Mozilla unveils Raindrop communication platform

The company Mozilla, famous for its Firefox web browser, is constantly evolving its technologies; its Labs division regularly releases new products for testing, and today another has been pushed out. It's called 'Raindrop', and it aims to serve as an open-source, experimental communication and email platform for users.

Raindrop, found here, has been described by Mozilla as, "an exploration in messaging innovation being led by the team responsible for Thunderbird, to explore new ways to use Open Web technologies to create useful, compelling messaging experiences." It's in the form of a web-app, though to better describe it, we've embedded some videos below for you to watch. It's said that Raindrop is not intended to replace your current email solution, but to simply build on it by providing a much more intelligent way of showing messages.

According to TechCrunch, David Ascher (CEO of Mozilla Messaging) stated that in the future, Raindrop will support any communication technology that has an open platform (such as Facebook, YouTube, FriendFeed, etc.), helping to boost the service. Mozilla additionally hopes that developers will build Raindrop based applications, as they'll make an API available for those wishing to do so. Version 0.1 has been released today, which is obviously a very early prototype, though if you're tech savvy you can look about trying it out here, providing you use Safari, Chrome or Firefox. For the rest of us, Raindrop will no doubt be available sometime in the hopefully-not-too-distant future.

Raindrop UX Design and Demo from Mozilla Messaging on Vimeo.

Raindrop Software Components from Mozilla Messaging on Vimeo.

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" if you're tech savvy you can look about trying it out here, providing you use Safari, Chrome or Firefox. For the rest of us, Raindrop will no doubt be available sometime in the hopefully-not-too-distant future"

which of the "tech savvy" people bother using IE ? lol ... or is our poster admiting to a lack of tech savvyness?

f said,
which of the "tech savvy" people bother using IE ? lol ... or is our poster admiting to a lack of tech savvyness?

He might use Opera :)

(Argh, your name breaks quotes.)

I like that they are building the interface based on web standards that a lot of folks know. Hopefully see some pretty sweet themes and UI tweaks come from it. This alone may make it worth using, for me.

But feature wise, it is very underwhelming. As others have already pointed out, there are programs out there that already bring all these different messaging protocols together. The one thing they are emphasizing as the main distinguisher is that personal messages from friends and family tend to float above the more routine messages you get from services. This is only a problem in Email (for me anyway), and can be solved using email rules in outlook or rules that automatically label things in gmail.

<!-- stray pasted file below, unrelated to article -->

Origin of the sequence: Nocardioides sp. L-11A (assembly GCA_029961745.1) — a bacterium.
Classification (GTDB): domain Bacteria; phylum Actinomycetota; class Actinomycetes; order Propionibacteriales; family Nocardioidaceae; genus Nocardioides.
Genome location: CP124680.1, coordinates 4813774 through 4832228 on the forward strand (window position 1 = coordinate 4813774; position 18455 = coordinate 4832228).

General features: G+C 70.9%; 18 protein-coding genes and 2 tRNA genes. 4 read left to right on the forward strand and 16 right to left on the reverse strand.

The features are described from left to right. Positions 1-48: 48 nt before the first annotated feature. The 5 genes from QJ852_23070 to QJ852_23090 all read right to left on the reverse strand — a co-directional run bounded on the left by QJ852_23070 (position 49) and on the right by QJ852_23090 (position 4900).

To a large extent, social networking sites like Facebook and MySpace has taken the place of personal emails. My private email services are more-or-less a notification service for the many things that are going on or I signed up for. In this case I want that information in a chronological order. Work emails are entirely different, on the other hand.

What's scary is I came up with this years ago and worked with a couple of people on a semi-working prototype for something very similar over 5 years ago - the problem was back then the openness around and interconnectivity hadn't really taken off and it resulted in us 'hacking' others to mimic a login to some sites, then doing a whole lot of sorting stripping out html and fetching and redisplaying etc, in whole it worked but was very intensive in load for the above reasons and subsequently slow - also a serious lack of funds to even get it off the ground meant it didnt go further.

We did however find a whole load of security holes, one major one allowed unrestricted access to a major email providers accounts if that account was currently logged in - which led us onto the next problem which was we would get something working and then someone would chance something and so whole chunks of code had to be reworked on a monthly basis. - fine if you have a huge team and funds, not so good when it was a few people working collectively.

Can't wait to see this go further.

but this is more than just a messaging protocol... did you watch the second video? its like an aggregator for the othe protocols, basically if there's anything that you remember reading and seeing on the internet, this thing aims to cover it...

I watched the first vid and it really seems like my gmail filters do the same thing.

oh ok, now I see that it serves as a hub for all your accounts. What a great tool for identity theft ;(

Wow these are some annoying videos to watch... the narrating is horrible! Add some personality and slow down when narrating, geez. Interesting concept but I don't see it becoming popular.

em_te said,
Don't forget it's open source. People are doing this without being paid in their basement.

at least they dont have to make it sound like theyre not getting paid to do it... like the second video should have been in mono, rather than having all the sound to the left...